Israel’s Prime-Minister Naftali Bennett flew to Moscow on Saturday and met with Russian President Vladimir Putin in an attempt to mediate between Ukraine and Russia.
The meeting lasted reportedly for three hours but it is too early to assess if it was successful. It came as a surprise for two reasons.
First, Israel and Bennett personally have been hesitant to mediation because of Israel’s sensitive relations with Russia. Despite repeated and increasingly desperate calls from Ukraine’s President Zelensky on Israel to mediate, Bennett has been sitting on the fences.
Zelensky, himself of Jewish origin, has said that he expected more from the Jewish state and expressed his frustration with Israel for not doing enough to support Ukraine and mediate with Russia.
Second, Bennett who is religious and keeps the Shabbat when it is forbidden to travel, made an exception, quoting the Jewish rule which allows the violation of religious rules to save lives.
Before and after his meeting with Putin, Bennett informed Zelensky about his mission. He also coordinated his mission with the US, Germany and France. In fact, directly after the meeting, he continued to Berlin to meet the German Chancellor Olaf Scholtz, whom he had already met in Jerusalem some days ago.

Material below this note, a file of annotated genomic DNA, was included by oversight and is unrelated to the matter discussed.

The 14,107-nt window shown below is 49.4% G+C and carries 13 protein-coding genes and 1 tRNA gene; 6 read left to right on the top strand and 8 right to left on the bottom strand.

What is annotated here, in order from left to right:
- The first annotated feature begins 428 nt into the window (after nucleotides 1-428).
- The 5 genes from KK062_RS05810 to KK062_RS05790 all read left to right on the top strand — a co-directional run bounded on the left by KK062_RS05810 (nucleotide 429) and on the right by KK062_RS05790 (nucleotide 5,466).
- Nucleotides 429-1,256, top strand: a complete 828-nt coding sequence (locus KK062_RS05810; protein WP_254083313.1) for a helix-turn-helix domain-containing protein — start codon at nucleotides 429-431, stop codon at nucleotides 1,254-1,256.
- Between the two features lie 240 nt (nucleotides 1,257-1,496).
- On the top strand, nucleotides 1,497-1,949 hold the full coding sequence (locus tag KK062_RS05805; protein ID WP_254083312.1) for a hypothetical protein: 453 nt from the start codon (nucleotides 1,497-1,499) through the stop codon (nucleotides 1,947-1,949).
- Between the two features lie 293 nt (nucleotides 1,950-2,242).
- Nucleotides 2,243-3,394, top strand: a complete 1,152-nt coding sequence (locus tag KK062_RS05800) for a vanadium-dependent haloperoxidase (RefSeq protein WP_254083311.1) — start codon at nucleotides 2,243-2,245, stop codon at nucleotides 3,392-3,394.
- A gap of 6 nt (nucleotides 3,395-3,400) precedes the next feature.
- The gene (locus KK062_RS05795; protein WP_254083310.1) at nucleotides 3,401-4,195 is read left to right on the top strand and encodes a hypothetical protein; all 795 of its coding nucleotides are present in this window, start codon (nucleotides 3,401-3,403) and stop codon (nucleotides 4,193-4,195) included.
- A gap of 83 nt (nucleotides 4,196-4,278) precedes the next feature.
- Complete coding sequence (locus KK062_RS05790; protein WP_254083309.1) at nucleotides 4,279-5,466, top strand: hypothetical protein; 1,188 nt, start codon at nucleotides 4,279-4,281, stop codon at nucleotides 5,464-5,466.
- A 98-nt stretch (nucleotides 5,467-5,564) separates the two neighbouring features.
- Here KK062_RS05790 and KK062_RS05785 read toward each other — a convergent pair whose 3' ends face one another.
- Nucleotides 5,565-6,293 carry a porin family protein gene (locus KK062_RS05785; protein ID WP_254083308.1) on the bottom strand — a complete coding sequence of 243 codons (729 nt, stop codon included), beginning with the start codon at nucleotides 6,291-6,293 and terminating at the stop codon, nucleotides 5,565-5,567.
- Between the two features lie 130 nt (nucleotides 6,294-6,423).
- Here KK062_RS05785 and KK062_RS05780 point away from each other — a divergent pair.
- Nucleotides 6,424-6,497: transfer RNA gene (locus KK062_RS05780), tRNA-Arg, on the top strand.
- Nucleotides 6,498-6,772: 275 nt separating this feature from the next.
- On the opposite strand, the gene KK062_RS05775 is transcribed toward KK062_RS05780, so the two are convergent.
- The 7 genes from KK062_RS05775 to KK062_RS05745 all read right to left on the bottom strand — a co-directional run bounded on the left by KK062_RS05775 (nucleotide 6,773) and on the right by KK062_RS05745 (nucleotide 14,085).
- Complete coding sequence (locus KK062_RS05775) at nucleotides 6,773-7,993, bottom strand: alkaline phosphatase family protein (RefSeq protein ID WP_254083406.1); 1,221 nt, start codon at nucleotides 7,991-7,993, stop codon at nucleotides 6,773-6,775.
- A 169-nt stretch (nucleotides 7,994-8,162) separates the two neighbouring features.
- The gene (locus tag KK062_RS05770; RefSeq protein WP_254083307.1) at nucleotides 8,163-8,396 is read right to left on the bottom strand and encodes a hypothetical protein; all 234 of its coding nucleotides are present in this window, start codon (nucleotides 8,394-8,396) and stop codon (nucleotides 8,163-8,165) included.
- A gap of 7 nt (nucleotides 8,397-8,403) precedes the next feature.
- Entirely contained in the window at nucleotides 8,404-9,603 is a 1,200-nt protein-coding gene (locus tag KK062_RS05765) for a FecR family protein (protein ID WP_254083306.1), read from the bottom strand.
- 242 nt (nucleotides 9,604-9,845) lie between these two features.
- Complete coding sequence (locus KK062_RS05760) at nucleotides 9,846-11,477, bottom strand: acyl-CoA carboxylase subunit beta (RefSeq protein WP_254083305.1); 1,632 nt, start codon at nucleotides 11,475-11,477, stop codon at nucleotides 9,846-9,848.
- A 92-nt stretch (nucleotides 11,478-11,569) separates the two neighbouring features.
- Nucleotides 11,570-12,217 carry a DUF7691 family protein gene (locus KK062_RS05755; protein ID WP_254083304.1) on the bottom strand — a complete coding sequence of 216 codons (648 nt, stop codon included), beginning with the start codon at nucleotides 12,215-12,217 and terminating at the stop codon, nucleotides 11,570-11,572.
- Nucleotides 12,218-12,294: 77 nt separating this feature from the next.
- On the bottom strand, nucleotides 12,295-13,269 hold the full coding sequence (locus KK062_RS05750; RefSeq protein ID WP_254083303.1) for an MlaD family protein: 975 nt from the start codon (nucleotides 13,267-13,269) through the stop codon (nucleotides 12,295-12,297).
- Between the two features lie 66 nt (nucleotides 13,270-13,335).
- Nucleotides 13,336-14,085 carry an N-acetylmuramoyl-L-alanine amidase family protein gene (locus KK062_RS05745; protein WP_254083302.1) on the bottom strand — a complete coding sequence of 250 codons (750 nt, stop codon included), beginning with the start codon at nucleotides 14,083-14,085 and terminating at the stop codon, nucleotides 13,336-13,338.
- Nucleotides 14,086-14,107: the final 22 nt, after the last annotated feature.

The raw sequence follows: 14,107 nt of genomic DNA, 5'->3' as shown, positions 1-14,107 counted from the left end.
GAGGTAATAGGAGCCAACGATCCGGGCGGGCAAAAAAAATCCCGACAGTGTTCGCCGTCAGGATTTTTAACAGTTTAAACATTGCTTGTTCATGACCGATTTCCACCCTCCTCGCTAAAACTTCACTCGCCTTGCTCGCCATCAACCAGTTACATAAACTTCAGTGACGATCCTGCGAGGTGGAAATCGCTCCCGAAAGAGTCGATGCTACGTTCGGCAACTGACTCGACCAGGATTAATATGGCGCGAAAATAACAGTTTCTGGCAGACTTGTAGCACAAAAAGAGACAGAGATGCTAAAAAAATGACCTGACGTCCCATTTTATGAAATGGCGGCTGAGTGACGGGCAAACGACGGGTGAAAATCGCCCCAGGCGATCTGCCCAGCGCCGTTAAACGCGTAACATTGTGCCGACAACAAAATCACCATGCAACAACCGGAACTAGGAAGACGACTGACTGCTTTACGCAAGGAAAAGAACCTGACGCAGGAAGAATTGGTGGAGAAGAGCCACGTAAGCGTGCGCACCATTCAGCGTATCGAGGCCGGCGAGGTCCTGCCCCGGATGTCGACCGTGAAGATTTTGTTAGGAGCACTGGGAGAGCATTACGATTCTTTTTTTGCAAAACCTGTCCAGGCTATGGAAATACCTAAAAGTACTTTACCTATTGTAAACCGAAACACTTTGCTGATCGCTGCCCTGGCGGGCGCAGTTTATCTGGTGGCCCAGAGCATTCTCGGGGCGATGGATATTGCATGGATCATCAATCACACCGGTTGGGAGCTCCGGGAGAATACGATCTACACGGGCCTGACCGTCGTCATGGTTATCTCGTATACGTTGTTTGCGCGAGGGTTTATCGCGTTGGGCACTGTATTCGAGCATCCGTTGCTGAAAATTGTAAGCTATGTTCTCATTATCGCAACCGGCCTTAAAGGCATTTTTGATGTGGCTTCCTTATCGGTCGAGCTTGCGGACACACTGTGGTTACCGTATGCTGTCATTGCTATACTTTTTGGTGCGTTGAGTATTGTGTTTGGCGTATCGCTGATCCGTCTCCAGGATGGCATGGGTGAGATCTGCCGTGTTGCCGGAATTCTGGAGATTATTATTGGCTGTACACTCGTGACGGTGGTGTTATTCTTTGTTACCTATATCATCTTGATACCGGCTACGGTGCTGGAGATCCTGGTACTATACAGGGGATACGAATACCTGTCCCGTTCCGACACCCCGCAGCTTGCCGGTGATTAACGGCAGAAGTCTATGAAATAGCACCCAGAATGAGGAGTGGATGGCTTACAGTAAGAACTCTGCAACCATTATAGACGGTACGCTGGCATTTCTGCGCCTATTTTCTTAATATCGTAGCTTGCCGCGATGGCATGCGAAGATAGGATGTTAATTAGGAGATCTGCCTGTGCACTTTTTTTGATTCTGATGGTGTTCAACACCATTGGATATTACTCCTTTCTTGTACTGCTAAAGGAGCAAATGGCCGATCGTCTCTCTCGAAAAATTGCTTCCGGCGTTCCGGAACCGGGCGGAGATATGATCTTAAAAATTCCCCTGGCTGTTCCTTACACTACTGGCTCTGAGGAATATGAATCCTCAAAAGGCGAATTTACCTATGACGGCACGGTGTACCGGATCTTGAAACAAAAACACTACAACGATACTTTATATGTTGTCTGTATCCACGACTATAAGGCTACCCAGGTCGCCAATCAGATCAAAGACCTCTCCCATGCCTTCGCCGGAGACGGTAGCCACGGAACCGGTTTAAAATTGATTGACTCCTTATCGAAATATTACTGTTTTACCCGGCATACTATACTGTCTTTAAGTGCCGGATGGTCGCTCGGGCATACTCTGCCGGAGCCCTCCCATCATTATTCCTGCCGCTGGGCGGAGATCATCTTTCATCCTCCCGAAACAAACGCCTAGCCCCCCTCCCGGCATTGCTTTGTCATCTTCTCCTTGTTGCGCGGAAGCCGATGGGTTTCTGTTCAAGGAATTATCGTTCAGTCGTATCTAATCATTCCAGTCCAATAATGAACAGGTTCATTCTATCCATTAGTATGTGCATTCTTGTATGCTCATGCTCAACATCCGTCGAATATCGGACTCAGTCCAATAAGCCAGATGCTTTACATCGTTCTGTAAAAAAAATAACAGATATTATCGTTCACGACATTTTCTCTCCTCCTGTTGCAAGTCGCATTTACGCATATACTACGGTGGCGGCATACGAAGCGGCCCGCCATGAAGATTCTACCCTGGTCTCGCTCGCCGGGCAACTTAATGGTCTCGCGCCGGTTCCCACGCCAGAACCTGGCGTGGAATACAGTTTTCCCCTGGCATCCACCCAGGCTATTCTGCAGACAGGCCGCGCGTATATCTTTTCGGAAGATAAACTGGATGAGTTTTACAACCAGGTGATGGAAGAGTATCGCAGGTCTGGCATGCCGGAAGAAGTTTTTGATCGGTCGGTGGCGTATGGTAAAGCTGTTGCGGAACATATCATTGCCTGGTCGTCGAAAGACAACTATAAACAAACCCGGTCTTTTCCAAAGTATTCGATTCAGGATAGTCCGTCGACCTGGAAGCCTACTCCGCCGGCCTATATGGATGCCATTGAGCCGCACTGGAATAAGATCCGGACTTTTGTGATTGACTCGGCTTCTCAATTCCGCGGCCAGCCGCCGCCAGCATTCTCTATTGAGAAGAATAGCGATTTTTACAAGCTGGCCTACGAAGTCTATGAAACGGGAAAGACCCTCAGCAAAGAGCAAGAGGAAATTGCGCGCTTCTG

Kremlin confirmed the meeting to “discuss the situation surrounding Ukraine” but judging from other statements on Saturday there is little hope of an immediate breakthrough in Israel’s mediation attempt. Putin continued to warn that Ukraine’s statehood is in jeopardy and blamed Ukraine for the war because of its resistance to the Russian invasion.
He also called the sanctions imposed by the EU, the US and other Western countries a “declaration of war” against Russia.
Dr. Yonatan Freeman, an International Relations Expert at Hebrew University, told earlier The Brussels Times in an interview that Israel is one of the best choice for a country which could serve as a mediator because of its close links to both sides.
“We understand the cultural aspects of both sides, as large numbers of Jews from Russian and Ukraine live in Israel and are members of our government and even defence establishment. Israel may also be able to offer something to both sides in return to make such a negotiation possible, or even a ceasefire.”
The Brussels Times